The aim of this paper is to investigate the velocity distribution and structure of the Earth's crust and upper mantle from the close collaboration of theory and experimental results of travel times and spectrum characteristics of body waves. The interpretation was based on 38 seismic records which were obtained from the “Project Early Rise” experiment during July 1966. The results refer to the area bounded by latitudes 49°W and 51°30′ and longitudes 93°W and 98°W. A least-squares analysis of the travel-time data was made and the uncertainties of the slopes, intercept times, and corresponding velocities were determined. The observed wide-angle reflections were used to calculate the root mean square velocities applying the T2 - X2 method. Depth calculations for the velocity discontinuities and seismic depth contour maps were made. A model was constructed, and the validity of the proposed new model was tested by comparing the observed travel times, spectrum-amplitude ratios, and relative phase shifts of body waves with theoretically expected values.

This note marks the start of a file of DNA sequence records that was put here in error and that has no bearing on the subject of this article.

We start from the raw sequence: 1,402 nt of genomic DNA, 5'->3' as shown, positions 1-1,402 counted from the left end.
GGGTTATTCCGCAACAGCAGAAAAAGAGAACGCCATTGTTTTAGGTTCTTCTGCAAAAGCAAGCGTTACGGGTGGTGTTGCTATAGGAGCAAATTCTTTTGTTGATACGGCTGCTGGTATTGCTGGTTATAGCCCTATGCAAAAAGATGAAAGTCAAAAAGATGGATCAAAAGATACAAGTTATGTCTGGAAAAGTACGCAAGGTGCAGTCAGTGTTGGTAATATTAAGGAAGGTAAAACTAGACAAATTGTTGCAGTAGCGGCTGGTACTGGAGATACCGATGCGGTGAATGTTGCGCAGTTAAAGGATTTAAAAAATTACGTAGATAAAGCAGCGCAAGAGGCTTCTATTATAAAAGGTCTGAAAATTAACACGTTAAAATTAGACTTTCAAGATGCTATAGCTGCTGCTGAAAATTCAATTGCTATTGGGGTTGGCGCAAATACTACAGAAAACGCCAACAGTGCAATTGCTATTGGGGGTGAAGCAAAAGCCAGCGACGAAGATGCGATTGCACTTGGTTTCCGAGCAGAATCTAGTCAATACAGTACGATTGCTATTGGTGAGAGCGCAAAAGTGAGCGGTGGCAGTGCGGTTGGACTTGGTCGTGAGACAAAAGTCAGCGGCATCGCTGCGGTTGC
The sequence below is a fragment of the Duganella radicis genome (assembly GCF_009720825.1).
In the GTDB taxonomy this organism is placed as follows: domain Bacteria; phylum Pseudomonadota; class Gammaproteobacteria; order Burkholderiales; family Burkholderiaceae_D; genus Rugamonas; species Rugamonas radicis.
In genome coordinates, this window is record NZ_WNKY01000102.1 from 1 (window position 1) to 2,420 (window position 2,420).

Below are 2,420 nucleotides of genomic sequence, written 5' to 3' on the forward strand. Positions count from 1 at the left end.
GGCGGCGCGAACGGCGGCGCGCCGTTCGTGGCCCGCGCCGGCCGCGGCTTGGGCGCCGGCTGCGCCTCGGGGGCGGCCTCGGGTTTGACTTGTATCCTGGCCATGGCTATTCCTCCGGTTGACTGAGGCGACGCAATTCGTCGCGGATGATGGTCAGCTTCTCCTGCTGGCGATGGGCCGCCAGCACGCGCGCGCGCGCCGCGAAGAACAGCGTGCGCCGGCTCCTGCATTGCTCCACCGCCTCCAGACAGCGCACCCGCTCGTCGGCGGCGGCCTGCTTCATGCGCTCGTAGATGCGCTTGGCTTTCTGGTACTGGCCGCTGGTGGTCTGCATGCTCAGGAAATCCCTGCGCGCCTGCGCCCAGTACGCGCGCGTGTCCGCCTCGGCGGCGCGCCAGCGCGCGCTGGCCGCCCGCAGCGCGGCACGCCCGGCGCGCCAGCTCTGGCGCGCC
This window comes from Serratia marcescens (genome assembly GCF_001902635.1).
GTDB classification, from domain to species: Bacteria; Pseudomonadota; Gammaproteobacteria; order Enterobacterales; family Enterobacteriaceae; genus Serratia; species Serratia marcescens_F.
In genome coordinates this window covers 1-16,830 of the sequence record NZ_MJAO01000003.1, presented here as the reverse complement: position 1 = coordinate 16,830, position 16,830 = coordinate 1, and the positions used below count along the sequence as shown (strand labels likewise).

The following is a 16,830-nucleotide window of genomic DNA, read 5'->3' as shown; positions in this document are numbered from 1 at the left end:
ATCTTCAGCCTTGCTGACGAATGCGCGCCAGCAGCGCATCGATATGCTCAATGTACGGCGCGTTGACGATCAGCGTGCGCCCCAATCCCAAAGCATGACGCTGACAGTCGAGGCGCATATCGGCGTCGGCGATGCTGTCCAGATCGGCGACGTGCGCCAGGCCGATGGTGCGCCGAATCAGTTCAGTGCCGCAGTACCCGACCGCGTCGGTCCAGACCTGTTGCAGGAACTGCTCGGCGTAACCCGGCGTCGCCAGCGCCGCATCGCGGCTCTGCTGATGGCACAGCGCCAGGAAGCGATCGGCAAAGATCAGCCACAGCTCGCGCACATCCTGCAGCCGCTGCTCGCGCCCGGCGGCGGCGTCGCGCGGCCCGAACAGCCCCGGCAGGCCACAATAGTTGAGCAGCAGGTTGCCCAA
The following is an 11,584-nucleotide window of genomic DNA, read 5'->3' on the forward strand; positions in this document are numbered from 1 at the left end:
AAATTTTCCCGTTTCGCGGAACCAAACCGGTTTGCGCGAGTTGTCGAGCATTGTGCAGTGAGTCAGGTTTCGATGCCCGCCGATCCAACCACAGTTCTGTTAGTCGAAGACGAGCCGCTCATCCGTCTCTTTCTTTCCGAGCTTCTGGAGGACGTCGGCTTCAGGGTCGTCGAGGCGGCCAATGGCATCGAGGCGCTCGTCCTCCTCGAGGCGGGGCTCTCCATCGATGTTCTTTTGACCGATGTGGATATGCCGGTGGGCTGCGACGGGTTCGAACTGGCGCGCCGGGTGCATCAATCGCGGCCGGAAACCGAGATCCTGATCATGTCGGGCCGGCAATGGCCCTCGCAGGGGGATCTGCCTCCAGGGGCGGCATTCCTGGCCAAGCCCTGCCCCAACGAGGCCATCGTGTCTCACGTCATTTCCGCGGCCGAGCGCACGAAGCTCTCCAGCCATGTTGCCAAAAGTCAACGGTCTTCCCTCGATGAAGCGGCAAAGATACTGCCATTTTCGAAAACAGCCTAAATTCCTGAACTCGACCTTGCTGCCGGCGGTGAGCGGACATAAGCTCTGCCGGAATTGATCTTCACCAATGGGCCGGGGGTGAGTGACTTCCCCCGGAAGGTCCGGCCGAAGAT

Evidence is given for three discontinuities in the Earth's crust with velocities of 6.11 ± 0.01 km/sec, 6.8 ± 0.08 km/sec, and 7.10 ± 0.04 km/sec at average depths 18 ± 2 km and 25.5 ± 0.9 km. Velocities in the uppermost part of the mantle were determined as 7.90 ± 0.05 km/sec and 8.48 ± 0.05 km/sec with interfaces at the average depths of 34 ± 1 km, and 47 ± 1 km, respectively.